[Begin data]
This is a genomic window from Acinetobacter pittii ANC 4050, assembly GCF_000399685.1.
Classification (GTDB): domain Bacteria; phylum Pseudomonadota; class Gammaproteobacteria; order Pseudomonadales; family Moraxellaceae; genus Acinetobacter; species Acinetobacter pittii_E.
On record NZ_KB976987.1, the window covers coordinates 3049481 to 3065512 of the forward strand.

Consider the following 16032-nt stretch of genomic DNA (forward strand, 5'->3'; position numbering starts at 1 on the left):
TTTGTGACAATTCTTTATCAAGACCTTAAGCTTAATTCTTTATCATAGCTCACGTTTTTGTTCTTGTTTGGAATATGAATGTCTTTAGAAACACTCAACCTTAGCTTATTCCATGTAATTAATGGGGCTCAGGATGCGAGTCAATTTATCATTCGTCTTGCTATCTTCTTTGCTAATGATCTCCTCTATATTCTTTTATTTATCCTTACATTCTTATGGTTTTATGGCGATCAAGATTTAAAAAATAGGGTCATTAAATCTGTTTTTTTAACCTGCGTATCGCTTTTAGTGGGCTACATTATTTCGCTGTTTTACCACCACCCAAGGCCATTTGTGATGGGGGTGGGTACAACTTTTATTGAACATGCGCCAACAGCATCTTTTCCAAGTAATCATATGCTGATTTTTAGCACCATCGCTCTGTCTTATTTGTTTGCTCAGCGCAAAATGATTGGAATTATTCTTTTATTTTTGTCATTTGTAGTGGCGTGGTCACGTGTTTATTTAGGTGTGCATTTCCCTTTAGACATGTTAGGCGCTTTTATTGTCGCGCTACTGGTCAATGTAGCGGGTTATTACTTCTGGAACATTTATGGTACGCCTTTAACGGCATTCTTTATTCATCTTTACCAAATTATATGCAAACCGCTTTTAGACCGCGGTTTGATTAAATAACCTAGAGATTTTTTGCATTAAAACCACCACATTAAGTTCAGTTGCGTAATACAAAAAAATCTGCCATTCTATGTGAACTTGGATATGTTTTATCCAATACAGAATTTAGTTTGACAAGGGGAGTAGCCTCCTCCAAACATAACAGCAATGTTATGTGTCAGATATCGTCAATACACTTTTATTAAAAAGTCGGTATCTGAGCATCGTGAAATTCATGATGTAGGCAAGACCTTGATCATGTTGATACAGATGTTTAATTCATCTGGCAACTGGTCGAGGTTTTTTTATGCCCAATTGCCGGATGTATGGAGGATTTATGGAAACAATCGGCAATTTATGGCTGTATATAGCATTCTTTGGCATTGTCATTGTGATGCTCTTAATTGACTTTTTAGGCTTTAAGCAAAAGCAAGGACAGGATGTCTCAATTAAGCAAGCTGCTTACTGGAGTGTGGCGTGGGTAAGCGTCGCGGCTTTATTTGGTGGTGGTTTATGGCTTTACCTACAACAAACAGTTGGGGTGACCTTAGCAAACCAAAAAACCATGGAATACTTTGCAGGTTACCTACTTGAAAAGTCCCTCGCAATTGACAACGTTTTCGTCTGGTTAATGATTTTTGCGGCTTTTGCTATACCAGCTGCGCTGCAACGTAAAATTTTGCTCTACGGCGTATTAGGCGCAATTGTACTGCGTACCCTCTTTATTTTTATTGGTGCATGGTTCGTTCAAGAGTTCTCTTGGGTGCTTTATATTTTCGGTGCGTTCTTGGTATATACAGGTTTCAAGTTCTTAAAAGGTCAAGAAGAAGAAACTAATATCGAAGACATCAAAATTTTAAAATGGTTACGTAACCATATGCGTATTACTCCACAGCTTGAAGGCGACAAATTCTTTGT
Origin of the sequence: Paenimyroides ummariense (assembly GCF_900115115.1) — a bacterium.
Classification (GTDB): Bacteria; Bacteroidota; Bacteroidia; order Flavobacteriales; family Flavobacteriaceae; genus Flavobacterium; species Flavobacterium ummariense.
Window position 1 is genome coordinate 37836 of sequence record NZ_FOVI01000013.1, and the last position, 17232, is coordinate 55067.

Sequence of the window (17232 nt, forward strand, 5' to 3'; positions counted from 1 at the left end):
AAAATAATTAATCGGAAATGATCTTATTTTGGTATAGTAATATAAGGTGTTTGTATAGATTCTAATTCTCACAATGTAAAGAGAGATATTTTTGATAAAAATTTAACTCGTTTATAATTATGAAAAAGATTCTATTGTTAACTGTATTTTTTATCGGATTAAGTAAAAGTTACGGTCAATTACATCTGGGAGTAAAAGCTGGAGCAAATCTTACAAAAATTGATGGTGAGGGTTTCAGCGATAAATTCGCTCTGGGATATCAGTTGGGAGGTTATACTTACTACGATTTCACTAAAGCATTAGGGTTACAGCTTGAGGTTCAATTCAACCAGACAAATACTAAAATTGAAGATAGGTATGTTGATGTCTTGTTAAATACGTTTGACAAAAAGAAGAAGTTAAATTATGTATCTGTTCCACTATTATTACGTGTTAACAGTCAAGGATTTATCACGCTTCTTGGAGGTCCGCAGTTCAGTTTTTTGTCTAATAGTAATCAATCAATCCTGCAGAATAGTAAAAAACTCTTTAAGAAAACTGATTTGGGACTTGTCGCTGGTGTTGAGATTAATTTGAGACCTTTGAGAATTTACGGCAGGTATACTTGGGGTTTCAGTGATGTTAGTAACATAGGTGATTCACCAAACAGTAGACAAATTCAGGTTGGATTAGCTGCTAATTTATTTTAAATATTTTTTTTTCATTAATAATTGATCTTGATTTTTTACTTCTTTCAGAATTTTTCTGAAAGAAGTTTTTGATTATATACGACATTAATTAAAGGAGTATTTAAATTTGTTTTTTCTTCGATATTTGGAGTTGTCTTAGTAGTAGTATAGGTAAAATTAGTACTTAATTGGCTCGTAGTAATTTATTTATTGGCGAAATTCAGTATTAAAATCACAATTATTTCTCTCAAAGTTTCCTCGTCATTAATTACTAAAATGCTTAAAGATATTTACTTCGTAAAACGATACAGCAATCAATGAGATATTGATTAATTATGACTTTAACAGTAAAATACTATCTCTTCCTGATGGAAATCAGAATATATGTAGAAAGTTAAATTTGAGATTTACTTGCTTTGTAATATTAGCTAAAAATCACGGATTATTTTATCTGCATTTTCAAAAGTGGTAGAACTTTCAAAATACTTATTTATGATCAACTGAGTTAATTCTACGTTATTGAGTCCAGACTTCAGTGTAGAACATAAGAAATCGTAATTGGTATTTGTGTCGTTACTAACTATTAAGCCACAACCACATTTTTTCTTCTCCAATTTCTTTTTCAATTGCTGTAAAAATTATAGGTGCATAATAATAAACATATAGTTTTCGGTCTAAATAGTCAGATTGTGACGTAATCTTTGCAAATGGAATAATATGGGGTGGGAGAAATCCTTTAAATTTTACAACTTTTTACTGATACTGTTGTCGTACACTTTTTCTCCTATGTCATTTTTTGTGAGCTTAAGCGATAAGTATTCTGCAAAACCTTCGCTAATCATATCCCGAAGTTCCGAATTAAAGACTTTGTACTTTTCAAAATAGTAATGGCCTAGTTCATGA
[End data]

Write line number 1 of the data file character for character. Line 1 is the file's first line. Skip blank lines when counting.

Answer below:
This is a genomic window from Acinetobacter pittii ANC 4050, assembly GCF_000399685.1.